He cheated morally he did wrong. Also his current wife Amy is acting like the kids are hers.. which are not.. I think Noriko felt Amy was stepping in as a mother..
      Being another country and trying to adjust to the different culture is hard.
      Especially when you come from a Japanese culture. In Japan you do not express your strong opinion you work with people together. You follow the structure..
      In the USA there is more freedom more freedom to express yourself.
      something it takes time for a Japanese lady to get used to..
      An American Woman are strong and sometimes it is overwhelming if you are not used to it..
      I think Noriko was still adjusting and Amy was not helping.
      over all in the law of USA she did wrong.
      Even if she returns she will face prison time , loose kids and will be deported from the USA that means she will never see the kids again.
      Basically the USA is banning the kids from the mother.
      The law is hurting the kids.
      No justice done.
      Unless USA drops the charges and the Japaense government tries to bring both parents together for a solution there will be never a solution.

      So much hatred has been caused by this case.. something it hurts for me to see. As a bicultured woman like the kids. No justince for us who are thrown into 2 different cultures.

      We will never belong to USA or Japan fully.. because we take both culture as a treasure..

      • 12

        forthelost said,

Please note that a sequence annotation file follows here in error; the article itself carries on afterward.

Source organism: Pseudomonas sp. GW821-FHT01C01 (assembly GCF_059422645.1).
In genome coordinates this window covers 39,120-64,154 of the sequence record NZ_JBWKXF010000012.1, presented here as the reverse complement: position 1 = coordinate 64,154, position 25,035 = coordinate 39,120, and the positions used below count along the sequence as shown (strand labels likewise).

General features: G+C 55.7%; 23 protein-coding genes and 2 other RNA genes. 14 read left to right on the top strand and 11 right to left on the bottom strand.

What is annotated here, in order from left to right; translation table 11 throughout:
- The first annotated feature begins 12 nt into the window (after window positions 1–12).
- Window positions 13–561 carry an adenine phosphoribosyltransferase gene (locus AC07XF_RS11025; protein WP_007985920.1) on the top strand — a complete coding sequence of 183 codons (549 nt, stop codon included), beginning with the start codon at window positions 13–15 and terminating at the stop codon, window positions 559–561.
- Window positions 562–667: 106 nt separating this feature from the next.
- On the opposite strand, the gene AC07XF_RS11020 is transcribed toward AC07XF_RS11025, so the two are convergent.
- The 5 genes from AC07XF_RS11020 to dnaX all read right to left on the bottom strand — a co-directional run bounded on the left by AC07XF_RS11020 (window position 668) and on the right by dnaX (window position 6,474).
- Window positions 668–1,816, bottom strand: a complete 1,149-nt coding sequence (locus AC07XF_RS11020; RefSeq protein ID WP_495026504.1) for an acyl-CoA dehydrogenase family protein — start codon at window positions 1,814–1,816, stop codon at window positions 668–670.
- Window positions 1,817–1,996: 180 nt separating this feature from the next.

If the case was reversed, and a Japanese woman had her kids taken out of Japan by her ex, I’d still be against it. If she didn’t like the kids’ stepmother, it is her job to deal with it rather than abduct her kids. She had the right to take them to Japan if she returned them. When she made it clear that she was not coming back, then she was charged. Now, they cannot see their dad. That’s not any better. None of this is about cultural relativism at all – it’s about not abducting your kids. If you have no intention of keeping a promise, don’t make it. If she wanted to go back to Japan permanantly, she should have asked the courts. No, I don’t support her. But it doesn’t matter who did it – I never support parental abductors.

  4. 13

    Carol said,

    “And in Japan one parent is expected to disappear after a divorce. (There is one case where a Japanese politician divorced when his wife was pregnant and has a son he has never seen.)”